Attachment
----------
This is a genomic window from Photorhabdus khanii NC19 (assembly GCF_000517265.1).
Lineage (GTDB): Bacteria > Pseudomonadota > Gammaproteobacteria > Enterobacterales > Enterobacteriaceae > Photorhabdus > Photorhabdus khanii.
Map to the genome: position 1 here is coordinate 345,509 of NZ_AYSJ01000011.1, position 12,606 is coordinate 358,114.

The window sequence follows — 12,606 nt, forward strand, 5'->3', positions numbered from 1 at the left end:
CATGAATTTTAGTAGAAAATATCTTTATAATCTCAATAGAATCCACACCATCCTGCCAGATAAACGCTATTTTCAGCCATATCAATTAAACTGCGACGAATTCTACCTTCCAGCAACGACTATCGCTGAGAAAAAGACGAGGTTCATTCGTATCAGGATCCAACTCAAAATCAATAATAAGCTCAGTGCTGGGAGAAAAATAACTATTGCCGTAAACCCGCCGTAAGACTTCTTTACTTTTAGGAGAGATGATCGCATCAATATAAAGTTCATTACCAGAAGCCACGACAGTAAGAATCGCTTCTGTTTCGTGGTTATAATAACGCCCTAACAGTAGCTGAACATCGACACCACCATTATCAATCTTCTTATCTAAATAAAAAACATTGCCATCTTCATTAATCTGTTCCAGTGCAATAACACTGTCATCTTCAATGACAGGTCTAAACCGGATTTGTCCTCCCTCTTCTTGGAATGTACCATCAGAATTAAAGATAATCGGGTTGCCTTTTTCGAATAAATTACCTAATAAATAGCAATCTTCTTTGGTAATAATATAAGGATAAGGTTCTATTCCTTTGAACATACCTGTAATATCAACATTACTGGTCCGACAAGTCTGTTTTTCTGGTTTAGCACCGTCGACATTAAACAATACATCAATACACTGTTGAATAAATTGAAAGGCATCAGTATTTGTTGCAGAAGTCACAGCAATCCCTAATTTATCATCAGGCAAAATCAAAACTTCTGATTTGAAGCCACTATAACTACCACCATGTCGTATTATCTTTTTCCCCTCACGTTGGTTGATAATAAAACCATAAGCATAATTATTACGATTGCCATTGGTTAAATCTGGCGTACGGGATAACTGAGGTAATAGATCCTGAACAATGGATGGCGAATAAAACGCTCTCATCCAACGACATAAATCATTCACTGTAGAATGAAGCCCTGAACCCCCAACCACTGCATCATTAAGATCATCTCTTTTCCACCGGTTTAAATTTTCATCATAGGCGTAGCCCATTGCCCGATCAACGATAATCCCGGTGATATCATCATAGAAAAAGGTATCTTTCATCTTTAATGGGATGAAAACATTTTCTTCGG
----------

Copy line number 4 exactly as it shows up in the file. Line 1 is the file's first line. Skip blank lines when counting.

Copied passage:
The window sequence follows — 12,606 nt, forward strand, 5'->3', positions numbered from 1 at the left end: